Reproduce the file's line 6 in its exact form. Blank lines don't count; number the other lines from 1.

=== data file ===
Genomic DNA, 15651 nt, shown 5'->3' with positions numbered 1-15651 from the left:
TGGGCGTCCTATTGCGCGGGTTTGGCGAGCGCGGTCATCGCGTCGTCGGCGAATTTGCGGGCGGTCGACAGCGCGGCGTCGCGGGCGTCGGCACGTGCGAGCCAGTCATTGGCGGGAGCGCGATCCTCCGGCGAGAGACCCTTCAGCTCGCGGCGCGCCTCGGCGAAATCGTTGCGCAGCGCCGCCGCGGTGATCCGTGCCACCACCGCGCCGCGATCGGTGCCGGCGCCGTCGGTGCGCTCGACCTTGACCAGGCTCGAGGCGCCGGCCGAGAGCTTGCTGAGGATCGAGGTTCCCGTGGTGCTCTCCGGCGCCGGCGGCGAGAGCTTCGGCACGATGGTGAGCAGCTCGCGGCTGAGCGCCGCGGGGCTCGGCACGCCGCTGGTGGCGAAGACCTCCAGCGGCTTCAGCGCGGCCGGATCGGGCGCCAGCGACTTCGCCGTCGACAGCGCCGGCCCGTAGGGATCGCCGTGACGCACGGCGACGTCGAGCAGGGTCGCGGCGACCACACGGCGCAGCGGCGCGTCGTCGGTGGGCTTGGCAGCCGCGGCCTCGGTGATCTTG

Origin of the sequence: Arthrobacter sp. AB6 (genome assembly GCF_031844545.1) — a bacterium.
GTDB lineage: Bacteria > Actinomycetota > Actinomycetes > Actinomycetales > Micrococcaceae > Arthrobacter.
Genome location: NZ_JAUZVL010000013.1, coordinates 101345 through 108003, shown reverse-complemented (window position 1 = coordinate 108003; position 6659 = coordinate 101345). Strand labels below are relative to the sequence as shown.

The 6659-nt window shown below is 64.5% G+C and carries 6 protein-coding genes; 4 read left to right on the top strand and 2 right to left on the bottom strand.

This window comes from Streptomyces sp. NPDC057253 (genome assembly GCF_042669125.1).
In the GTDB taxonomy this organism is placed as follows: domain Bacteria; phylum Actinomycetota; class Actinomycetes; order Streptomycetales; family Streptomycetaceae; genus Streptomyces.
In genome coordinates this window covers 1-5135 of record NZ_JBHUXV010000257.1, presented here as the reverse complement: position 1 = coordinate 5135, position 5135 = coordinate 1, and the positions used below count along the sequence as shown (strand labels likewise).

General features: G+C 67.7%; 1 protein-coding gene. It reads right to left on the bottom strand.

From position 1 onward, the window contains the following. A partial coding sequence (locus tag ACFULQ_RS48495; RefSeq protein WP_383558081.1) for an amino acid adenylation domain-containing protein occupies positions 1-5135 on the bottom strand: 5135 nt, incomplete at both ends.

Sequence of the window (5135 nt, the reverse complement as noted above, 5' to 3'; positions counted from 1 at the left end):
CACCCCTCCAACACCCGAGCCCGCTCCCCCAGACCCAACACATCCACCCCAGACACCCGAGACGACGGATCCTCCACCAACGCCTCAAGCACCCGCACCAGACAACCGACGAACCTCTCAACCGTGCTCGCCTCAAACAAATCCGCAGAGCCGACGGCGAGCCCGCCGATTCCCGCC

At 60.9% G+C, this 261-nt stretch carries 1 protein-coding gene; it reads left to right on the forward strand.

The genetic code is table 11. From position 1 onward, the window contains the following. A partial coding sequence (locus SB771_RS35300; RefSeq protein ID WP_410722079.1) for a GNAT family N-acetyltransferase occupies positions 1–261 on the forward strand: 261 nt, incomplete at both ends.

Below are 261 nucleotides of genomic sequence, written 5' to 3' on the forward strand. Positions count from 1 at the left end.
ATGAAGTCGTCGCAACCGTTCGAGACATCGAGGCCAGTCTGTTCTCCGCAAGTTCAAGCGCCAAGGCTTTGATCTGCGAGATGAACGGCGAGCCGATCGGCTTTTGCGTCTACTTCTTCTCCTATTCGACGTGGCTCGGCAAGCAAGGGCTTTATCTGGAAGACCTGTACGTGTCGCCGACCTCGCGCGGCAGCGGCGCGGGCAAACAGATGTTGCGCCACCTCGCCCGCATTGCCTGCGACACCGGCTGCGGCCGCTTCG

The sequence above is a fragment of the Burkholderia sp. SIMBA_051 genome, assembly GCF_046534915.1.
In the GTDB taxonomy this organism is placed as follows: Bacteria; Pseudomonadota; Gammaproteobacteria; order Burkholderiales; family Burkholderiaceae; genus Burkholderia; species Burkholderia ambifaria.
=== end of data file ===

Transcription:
The 6659-nt window shown below is 64.5% G+C and carries 6 protein-coding genes; 4 read left to right on the top strand and 2 right to left on the bottom strand.